Assessment of Mapping, Learning
Comparisons between different mappers on the same area, onsite reviews, offsite workshops
Related categories: Generalisation, The Scale Question, Interpreting the Spec
MT: Michael Posted: 20 January 2007, 12:34 PM
Last year I suggested a meeting as below. There wasn't any interest then. I always learn something when I visit Jim Lewis and he has agreed to host a mappy-chat at his place on the Sunday evening of Waitangi weekend. No doubt the role of Google Earth in the process will be included. Let me know if you want to join us.
Last year's posting: I've been grappling with using NZ Map Grid coordinates and LINZ orthophotos as a way of providing a framework for map extensions or joining maps together. And removing distortions caused by less than perfect joins in the past, which have led to fudges at overlaps or underlaps. If there's anyone else who has done this I wouldn't mind a chat at the Wgtn Champs at Labour Weekend - one of the evenings - at Wanganui somewhere. RSVP to michael.wood (at) mapsport.co.nz.
MT: ole codger Posted: 18 March 2007, 7:33 AM
I don't really agree with Paul that remaps are suitable for apprentices. I,ve worked on quite few remaps and it takes experience to make judgement that relativity may not be right in some areas. Indeed sometimes you need to go back to the original photogrammetry (never disgard it, even hough you may have the map on OCAD)to discern which are the correctly mapped features.We are working on a 1981 Steve Key map (Steve was Aust. leading mapper and went onto map the USA World champs) and while he made a good map in some areas from what was poor photogrammetry(Swedish firm)he fell into the trap of believing the base map 100%in one instance and placed 2 hills on the end of a flatish 125m spur given on the photogrammetry.As there was not much else to work from in a flatish area mapping continued as though they were the correct relative feature to work from. In actual fact they were 47 m further up the spur from were the photogrametry ran slightly down hill and this was not discovered until features did not matchup from another direction. The area had to be fieldworked again with the hills correctly placed and the end of the spur shaped by a form line. I doubt if an apprentice would have pick up on this. Give me a virgin (map)anyday to work on.
MT: Paul I Posted: 18 March 2007, 2:33 PM
Hi ole codger ! The problem I suppose with this forum is that every little thing you say can get picked apart. I suppose it is quite entertaining anyhow. I wasn't really discussing apprentice mappers at any detail, it was originally in general discussion saying that I personally, like yourself would prefer to deal with a virgin map than fix someone elses screwups ! (not that I might not make any myself). I agree with you that remaps can be hardwork too, a really poor map would indeed require someone with experience to sort it out. But I don't believe either that it would be a good idea to send anyone without a proven vast mapping experience to attempt a map like White Lightening, as much of the photogrammetry was very difficult to use and did not show a lot of detail. Anyhow it's good to have another mapper speak out because if we don't swap opinions or ideas nothing ever changes and we get stuck in ruts. Where are the rest of us? Today I went out doing some control site checking, I was with the course setter and we came across a few areas requiring map corrections. It was very helpfull to have someone else there to discuss the situation with and see their point of view,. It made me think that all mappers really should do some map walks together more often, along with apprentice and interested mappers. I'm looking foward to your remap of Waiuku and had been wondering how the mapping styles of way back then compare with today, and whether the 1:10000 scale will be more suitable.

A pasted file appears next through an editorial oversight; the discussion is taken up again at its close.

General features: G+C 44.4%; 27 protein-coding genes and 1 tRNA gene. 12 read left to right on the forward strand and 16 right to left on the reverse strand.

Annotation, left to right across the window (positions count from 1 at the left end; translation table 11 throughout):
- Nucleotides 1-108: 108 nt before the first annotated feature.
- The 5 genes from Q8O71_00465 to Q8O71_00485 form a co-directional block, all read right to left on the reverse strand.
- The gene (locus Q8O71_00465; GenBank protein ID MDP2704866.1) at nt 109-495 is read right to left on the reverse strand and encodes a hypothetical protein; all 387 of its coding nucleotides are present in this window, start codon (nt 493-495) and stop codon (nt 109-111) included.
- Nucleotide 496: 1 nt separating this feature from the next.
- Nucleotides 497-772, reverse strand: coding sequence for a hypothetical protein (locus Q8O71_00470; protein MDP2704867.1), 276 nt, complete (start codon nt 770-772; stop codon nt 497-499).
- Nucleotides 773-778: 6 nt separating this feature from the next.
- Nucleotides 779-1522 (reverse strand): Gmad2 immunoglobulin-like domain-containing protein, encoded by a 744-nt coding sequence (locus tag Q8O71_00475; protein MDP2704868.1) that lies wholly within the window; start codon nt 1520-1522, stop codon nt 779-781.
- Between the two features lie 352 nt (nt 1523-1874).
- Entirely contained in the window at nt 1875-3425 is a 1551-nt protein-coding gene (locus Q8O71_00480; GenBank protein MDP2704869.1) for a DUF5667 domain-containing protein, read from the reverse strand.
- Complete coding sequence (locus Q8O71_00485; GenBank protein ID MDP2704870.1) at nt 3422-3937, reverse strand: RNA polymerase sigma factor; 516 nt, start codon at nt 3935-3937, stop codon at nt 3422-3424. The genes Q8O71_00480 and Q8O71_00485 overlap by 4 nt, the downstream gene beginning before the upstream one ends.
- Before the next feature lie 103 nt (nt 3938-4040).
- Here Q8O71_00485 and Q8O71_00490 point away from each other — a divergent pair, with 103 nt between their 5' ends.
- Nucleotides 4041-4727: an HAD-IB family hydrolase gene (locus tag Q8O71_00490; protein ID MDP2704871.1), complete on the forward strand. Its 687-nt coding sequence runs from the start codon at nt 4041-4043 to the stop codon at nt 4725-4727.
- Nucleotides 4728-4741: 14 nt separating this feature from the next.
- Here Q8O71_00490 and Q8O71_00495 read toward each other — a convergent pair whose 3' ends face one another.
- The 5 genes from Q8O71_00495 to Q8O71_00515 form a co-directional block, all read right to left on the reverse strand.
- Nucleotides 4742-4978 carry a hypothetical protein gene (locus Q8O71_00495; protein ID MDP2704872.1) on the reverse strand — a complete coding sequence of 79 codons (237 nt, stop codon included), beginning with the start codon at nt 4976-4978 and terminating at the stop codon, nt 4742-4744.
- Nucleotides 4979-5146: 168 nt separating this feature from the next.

MT: Michael Posted: 18 March 2007, 8:40 PM
Can I rephrase what I wrote above? I welcome creative EXPERIMENTATION, not rule-breaking. We have B-level events and below where things may not be strictly to the rules. A-level events should comply with the rules I reckon. Which isn't to say the rules should never change, but only after due process.
The mapwalk idea is good Paul, we've been saying for years we must hold some advanced mapping get-togethers. There's nothing I can say on a forum like this about how I cope with remapping in detailed sand-dune terrain. Except to say that taking off the knolls and depressions that are under 1m deep/high is a good start:-)) And I reckon that if I'm in some doubt about whether a feature should make it onto the map, then “off” is usually the best answer.
Ole Codger, ditto to your comments about questioning position. In spite of the attraction of virgin areas, the big need facing us is fixing existing maps. It was like this in software development too - everyone wanted to write new software, the big need is in maintenance.
MT: Paul I Posted: 19 March 2007, 10:56 AM